City flouts ruling over water

2009-11-24 00:00

IF you take the Msunduzi Municipality to court for infringing your basic human rights to have access to water and the judge rules in your favour, don’t be surprised if they disregard the ruling and still fail to restore your water supply.

This is the reality for 49 Zimbabwean refugees sharing a house in the city, whose victory against the municipality failed to achieve the desired result.

According to documents filed during a hearing at the Pietermaritzburg High Court last Thursday, the municipality cut the refugees’ water supply without notice in mid-September.

They then sought legal counsel and despite numerous letters, phone calls and face-to-face meetings with municipal representatives regarding the restoration of the water supply, the termination was upheld.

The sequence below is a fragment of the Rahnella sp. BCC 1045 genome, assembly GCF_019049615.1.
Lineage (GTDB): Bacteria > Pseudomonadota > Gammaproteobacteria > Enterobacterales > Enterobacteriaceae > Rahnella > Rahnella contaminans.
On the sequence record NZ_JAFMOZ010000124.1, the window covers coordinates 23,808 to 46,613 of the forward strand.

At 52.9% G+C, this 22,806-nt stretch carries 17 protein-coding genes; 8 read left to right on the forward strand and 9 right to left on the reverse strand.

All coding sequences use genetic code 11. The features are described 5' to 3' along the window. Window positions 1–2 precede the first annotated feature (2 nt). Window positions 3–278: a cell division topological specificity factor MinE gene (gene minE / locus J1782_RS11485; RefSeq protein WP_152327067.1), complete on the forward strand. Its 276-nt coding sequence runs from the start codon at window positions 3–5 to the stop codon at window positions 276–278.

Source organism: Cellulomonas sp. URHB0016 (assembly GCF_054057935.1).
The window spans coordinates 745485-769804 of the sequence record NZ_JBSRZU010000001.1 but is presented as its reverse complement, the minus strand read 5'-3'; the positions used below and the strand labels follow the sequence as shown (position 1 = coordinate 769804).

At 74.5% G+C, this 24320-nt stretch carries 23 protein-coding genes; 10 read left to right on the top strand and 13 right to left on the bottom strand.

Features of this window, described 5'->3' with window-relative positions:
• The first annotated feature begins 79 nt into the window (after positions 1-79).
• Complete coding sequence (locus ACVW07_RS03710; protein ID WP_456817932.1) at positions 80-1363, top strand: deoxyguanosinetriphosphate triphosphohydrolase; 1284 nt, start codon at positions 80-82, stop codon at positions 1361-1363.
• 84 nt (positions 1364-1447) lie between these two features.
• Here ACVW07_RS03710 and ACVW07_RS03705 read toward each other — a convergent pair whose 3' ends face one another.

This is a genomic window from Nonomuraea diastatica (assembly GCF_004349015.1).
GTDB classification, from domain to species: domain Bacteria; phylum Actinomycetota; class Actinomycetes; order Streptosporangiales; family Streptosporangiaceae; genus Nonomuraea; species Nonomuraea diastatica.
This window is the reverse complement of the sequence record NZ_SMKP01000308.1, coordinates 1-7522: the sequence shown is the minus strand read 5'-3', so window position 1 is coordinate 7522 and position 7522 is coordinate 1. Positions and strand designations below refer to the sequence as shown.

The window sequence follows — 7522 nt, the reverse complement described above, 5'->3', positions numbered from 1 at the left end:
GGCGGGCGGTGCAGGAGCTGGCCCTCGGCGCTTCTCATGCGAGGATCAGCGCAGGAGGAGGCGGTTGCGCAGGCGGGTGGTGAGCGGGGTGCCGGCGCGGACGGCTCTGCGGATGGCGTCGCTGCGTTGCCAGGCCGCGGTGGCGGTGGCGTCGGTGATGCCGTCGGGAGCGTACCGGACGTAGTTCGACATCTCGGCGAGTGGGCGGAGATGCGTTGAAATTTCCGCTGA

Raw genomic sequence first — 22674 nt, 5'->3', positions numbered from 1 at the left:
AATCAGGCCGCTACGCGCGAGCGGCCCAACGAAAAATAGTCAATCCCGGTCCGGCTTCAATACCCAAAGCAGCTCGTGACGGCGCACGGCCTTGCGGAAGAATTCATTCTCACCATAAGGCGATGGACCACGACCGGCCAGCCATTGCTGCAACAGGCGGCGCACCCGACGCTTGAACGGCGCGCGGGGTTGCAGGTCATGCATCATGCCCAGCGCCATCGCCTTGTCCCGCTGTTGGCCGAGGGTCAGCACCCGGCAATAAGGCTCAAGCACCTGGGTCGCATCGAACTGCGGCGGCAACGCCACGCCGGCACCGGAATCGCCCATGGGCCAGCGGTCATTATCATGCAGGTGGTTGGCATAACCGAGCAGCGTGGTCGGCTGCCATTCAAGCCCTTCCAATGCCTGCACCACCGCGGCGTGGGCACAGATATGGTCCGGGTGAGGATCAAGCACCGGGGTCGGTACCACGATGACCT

“Due to there being no water supply at all, the building cannot be cleaned and continues to become more infested each day … the building contains dirt, used female menstrual pads, used condoms, vomit, broken bottles and food wrapping,” state the papers.

The document also says that some of the refugees’s children have resorted to quenching their thirst by drinking contaminated river water, resulting in disease and infection.

Lawyers representing the refugees took the matter to court last Thursday and the judge, finding that the municipality was contravening certain sections of the Bill of Rights and the Water Services Act, ruled in their favour.

According to the papers, the judge ordered that the municipality restore the refugees’ water supply and settle their attorney’s fees.

Despite the ruling, the municipality has failed to comply and the refugees are still without their water supply.

The papers state that the court has given the municipality until February 18 next year to show cause, if there is any, as to why the judgment should not be upheld.

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